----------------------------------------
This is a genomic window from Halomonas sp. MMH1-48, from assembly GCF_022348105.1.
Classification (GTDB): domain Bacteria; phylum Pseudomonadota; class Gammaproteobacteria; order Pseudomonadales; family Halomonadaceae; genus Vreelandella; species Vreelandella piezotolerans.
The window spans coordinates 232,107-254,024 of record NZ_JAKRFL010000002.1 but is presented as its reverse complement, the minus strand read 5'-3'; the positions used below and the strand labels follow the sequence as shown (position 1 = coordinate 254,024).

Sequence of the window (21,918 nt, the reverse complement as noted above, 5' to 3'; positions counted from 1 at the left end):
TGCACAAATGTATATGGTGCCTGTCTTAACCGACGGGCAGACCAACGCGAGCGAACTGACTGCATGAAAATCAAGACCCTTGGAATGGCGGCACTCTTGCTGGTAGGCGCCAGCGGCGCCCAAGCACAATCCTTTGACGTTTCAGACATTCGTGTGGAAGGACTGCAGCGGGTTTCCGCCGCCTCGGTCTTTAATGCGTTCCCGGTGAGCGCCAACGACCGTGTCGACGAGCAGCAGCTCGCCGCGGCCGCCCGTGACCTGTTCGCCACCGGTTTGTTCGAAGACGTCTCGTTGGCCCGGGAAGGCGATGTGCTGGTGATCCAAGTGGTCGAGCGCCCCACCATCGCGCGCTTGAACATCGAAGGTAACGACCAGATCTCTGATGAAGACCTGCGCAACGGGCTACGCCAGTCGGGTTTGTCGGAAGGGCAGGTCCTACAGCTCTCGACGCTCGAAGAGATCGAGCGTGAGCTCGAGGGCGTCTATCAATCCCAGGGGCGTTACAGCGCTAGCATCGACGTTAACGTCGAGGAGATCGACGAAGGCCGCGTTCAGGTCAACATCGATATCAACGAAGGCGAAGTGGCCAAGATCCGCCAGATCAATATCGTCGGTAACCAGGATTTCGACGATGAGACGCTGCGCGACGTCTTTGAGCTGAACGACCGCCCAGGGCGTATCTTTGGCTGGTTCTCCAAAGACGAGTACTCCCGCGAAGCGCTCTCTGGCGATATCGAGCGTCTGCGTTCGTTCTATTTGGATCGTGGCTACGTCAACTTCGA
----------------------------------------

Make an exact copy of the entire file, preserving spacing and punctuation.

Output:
This is a genomic window from Halomonas sp. MMH1-48, from assembly GCF_022348105.1.
Classification (GTDB): domain Bacteria; phylum Pseudomonadota; class Gammaproteobacteria; order Pseudomonadales; family Halomonadaceae; genus Vreelandella; species Vreelandella piezotolerans.
The window spans coordinates 232,107-254,024 of record NZ_JAKRFL010000002.1 but is presented as its reverse complement, the minus strand read 5'-3'; the positions used below and the strand labels follow the sequence as shown (position 1 = coordinate 254,024).

Sequence of the window (21,918 nt, the reverse complement as noted above, 5' to 3'; positions counted from 1 at the left end):
TGCACAAATGTATATGGTGCCTGTCTTAACCGACGGGCAGACCAACGCGAGCGAACTGACTGCATGAAAATCAAGACCCTTGGAATGGCGGCACTCTTGCTGGTAGGCGCCAGCGGCGCCCAAGCACAATCCTTTGACGTTTCAGACATTCGTGTGGAAGGACTGCAGCGGGTTTCCGCCGCCTCGGTCTTTAATGCGTTCCCGGTGAGCGCCAACGACCGTGTCGACGAGCAGCAGCTCGCCGCGGCCGCCCGTGACCTGTTCGCCACCGGTTTGTTCGAAGACGTCTCGTTGGCCCGGGAAGGCGATGTGCTGGTGATCCAAGTGGTCGAGCGCCCCACCATCGCGCGCTTGAACATCGAAGGTAACGACCAGATCTCTGATGAAGACCTGCGCAACGGGCTACGCCAGTCGGGTTTGTCGGAAGGGCAGGTCCTACAGCTCTCGACGCTCGAAGAGATCGAGCGTGAGCTCGAGGGCGTCTATCAATCCCAGGGGCGTTACAGCGCTAGCATCGACGTTAACGTCGAGGAGATCGACGAAGGCCGCGTTCAGGTCAACATCGATATCAACGAAGGCGAAGTGGCCAAGATCCGCCAGATCAATATCGTCGGTAACCAGGATTTCGACGATGAGACGCTGCGCGACGTCTTTGAGCTGAACGACCGCCCAGGGCGTATCTTTGGCTGGTTCTCCAAAGACGAGTACTCCCGCGAAGCGCTCTCTGGCGATATCGAGCGTCTGCGTTCGTTCTATTTGGATCGTGGCTACGTCAACTTCGA